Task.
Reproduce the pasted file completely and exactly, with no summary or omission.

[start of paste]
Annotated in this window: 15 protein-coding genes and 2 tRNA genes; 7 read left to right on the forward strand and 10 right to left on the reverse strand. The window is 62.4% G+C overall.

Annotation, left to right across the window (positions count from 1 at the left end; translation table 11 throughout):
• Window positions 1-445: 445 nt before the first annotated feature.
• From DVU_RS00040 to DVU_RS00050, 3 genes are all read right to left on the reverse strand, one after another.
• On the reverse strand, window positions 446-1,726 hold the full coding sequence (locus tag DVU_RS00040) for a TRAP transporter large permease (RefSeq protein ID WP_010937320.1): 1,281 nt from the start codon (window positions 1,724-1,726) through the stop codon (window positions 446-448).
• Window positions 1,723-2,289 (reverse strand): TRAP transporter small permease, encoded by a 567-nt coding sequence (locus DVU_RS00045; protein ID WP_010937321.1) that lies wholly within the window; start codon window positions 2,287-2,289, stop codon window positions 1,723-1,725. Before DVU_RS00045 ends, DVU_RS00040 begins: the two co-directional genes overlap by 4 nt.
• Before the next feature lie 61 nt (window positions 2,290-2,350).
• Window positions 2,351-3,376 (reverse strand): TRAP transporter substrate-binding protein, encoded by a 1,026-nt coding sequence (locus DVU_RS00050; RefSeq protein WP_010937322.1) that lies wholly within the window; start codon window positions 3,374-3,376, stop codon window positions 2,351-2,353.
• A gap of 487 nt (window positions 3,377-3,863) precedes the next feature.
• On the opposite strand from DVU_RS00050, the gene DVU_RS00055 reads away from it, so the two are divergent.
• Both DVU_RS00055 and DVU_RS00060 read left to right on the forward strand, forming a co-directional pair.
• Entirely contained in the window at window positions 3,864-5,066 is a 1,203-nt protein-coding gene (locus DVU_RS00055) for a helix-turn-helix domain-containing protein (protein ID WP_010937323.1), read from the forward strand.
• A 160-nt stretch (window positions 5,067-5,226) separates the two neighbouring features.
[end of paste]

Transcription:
Annotated in this window: 15 protein-coding genes and 2 tRNA genes; 7 read left to right on the forward strand and 10 right to left on the reverse strand. The window is 62.4% G+C overall.

Annotation, left to right across the window (positions count from 1 at the left end; translation table 11 throughout):
• Window positions 1-445: 445 nt before the first annotated feature.
• From DVU_RS00040 to DVU_RS00050, 3 genes are all read right to left on the reverse strand, one after another.
• On the reverse strand, window positions 446-1,726 hold the full coding sequence (locus tag DVU_RS00040) for a TRAP transporter large permease (RefSeq protein ID WP_010937320.1): 1,281 nt from the start codon (window positions 1,724-1,726) through the stop codon (window positions 446-448).
• Window positions 1,723-2,289 (reverse strand): TRAP transporter small permease, encoded by a 567-nt coding sequence (locus DVU_RS00045; protein ID WP_010937321.1) that lies wholly within the window; start codon window positions 2,287-2,289, stop codon window positions 1,723-1,725. Before DVU_RS00045 ends, DVU_RS00040 begins: the two co-directional genes overlap by 4 nt.
• Before the next feature lie 61 nt (window positions 2,290-2,350).
• Window positions 2,351-3,376 (reverse strand): TRAP transporter substrate-binding protein, encoded by a 1,026-nt coding sequence (locus DVU_RS00050; RefSeq protein WP_010937322.1) that lies wholly within the window; start codon window positions 3,374-3,376, stop codon window positions 2,351-2,353.
• A gap of 487 nt (window positions 3,377-3,863) precedes the next feature.
• On the opposite strand from DVU_RS00050, the gene DVU_RS00055 reads away from it, so the two are divergent.
• Both DVU_RS00055 and DVU_RS00060 read left to right on the forward strand, forming a co-directional pair.
• Entirely contained in the window at window positions 3,864-5,066 is a 1,203-nt protein-coding gene (locus DVU_RS00055) for a helix-turn-helix domain-containing protein (protein ID WP_010937323.1), read from the forward strand.
• A 160-nt stretch (window positions 5,067-5,226) separates the two neighbouring features.